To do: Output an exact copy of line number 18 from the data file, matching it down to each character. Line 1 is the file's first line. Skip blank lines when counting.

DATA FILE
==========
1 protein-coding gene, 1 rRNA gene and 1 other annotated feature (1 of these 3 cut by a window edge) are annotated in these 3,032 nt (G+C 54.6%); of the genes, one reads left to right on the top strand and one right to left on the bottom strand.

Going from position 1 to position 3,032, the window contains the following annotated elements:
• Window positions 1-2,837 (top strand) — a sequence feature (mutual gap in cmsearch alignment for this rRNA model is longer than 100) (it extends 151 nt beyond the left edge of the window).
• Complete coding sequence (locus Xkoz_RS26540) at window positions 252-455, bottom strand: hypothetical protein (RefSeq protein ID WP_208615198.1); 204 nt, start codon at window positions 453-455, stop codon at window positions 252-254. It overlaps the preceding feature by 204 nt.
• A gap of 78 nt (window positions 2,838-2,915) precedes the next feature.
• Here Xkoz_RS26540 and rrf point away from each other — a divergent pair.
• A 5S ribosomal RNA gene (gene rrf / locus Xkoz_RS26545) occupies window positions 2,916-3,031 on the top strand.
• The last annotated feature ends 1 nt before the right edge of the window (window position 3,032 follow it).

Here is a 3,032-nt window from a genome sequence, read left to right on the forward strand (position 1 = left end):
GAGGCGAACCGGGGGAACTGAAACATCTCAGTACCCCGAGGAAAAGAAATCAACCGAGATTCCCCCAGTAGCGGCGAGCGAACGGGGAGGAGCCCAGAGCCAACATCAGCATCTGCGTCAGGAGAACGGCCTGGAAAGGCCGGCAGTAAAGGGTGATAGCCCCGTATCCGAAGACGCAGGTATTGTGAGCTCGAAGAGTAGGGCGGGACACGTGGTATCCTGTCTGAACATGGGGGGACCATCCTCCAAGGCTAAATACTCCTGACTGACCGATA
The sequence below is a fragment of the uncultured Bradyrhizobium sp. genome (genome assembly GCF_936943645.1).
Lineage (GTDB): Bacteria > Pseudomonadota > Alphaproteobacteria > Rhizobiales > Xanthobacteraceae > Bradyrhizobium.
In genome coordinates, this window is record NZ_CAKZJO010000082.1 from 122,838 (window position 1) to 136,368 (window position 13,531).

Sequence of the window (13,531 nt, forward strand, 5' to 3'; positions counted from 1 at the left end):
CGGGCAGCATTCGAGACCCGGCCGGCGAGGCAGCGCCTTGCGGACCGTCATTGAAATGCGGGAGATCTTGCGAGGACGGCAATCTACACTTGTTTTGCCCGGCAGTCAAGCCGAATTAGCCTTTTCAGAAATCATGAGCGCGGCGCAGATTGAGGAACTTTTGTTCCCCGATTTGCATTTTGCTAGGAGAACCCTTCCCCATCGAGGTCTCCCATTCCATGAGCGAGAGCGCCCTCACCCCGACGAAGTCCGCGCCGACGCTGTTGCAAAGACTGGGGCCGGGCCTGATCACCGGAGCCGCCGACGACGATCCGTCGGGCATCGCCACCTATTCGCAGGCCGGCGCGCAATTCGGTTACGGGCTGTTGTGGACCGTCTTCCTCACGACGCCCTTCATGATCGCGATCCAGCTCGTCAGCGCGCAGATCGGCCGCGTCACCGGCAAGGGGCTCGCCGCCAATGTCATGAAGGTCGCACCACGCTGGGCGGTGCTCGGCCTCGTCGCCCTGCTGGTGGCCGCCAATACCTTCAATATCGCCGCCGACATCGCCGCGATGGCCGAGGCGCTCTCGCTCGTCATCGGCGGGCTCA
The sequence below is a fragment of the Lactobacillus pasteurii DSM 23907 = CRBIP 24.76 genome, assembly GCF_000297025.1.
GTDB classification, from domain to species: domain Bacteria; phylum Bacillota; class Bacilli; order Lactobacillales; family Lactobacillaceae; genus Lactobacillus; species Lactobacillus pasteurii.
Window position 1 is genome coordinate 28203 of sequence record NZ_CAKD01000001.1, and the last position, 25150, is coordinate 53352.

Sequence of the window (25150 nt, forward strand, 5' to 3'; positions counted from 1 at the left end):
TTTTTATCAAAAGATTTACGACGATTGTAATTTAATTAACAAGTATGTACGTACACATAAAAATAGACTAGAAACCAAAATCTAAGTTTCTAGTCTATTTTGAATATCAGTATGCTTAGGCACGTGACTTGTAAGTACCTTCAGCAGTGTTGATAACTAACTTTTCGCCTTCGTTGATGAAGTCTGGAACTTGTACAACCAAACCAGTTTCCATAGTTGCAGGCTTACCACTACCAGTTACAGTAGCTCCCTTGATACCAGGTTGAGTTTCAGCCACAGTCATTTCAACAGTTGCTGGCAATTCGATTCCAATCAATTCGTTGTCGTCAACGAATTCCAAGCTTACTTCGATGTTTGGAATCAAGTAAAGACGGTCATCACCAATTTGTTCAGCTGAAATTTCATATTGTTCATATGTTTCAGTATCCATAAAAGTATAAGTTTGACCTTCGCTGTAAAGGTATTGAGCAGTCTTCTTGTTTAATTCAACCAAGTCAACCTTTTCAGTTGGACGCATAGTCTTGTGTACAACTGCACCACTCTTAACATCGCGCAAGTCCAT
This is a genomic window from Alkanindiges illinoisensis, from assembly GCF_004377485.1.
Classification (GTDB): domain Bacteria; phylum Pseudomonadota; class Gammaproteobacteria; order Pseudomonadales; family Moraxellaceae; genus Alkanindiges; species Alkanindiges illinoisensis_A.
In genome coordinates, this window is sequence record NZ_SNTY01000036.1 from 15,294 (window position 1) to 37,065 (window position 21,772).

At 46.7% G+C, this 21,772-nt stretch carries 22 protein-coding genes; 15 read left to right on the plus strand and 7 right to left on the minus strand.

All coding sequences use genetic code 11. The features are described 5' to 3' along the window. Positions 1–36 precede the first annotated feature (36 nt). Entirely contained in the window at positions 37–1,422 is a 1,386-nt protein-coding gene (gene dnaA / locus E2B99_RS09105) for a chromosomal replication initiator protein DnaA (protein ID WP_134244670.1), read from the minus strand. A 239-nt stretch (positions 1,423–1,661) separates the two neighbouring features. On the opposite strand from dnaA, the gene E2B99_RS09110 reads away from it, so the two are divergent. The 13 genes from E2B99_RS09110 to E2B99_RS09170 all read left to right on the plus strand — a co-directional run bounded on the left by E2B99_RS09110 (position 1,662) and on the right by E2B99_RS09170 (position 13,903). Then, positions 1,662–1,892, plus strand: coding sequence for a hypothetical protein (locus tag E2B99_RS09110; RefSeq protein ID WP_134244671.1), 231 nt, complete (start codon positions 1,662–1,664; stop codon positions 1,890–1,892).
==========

Window position 1 is genome coordinate 28203 of sequence record NZ_CAKD01000001.1, and the last position, 25150, is coordinate 53352.